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China’s video game industry saw a 38 percent rise in revenues last year to hit nearly $14 billion, according to the China Games Party, a group that tracks the gaming industry in the country. PC games accounted for nearly two thirds of revenues, the organization said.
The China Games Party told the China Game Industry Annual Conference that the country’s game market brought in $13.73 billion (83.17 billion yuan) in total revenue in 2013, a rise of 38 percent. The data was also quoted on the Chinese gaming site 17173.
Client-based PC games earned $8.87 billion (53.66 billion yuan), while browser games earned $2.11 billion (12.77 billion yuan) and mobile games pulled in just $89.39 million (541 million yuan).
Console-based games accounted for a small percentage of the total, just $14.87 million (90 million yuan), which is not so surprising given that game consoles are banned in China, although they are available in small numbers, and there are reportedly plans afoot to allow consoles to be sold from July of this year.
The total number of users was 490 million, which is more than one third of the total population of China and up 20.7 percent from the 2012 figure.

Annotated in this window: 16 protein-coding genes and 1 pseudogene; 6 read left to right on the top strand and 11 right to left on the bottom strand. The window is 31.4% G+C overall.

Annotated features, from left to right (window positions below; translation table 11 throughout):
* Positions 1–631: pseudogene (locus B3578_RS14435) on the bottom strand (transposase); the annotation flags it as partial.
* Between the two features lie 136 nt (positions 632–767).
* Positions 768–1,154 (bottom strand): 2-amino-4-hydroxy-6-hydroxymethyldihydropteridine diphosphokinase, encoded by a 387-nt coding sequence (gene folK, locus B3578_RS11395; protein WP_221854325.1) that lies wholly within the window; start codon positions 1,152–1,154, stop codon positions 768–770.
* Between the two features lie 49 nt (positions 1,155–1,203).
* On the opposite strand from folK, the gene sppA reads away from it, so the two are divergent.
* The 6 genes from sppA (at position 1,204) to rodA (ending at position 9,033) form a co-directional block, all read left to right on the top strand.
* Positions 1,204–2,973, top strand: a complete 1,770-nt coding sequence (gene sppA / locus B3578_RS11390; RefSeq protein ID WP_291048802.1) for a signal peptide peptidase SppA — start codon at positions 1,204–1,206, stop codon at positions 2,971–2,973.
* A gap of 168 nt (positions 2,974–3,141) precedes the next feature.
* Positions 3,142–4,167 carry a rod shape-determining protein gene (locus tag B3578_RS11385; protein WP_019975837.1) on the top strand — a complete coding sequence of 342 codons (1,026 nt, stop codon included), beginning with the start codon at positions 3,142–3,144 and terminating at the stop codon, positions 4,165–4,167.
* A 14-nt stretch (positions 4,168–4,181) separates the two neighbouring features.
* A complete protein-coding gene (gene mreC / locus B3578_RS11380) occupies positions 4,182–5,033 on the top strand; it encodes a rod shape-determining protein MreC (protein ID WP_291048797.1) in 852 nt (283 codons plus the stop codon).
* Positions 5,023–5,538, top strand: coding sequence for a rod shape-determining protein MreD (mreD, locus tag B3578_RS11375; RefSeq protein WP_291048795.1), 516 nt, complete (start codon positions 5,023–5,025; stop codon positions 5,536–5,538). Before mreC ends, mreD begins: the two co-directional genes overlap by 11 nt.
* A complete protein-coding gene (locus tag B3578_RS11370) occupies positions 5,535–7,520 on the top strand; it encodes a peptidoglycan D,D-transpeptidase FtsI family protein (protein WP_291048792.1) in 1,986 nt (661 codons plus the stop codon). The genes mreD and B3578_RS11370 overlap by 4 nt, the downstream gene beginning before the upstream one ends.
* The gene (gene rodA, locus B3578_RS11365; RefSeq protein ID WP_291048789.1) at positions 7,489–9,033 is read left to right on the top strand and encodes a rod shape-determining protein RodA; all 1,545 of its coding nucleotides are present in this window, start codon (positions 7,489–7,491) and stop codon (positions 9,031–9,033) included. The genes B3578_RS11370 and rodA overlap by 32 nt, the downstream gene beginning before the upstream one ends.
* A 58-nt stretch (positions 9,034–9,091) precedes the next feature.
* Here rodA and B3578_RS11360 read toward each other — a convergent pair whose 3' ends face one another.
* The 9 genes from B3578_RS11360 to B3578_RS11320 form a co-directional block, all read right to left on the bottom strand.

Domestically developed games grew 29.5 percent year-on-year, drawing in $7.88 billion (47.66 billion yuan) for 2013.
The report made a bold forecast that the Chinese game market will grow to $22.34 billion (135.2 billion yuan) by 2017, with a projected annual growth rate of 12.4 percent.
Meanwhile, China has officially banned Electronic Arts’ Battlefield 4: China Rising because of the storyline, which features a Chinese admiral plotting to overthrow the government and starting a war with the U.S., with an all-American hero saving the day by slaughtering Chinese soldiers.
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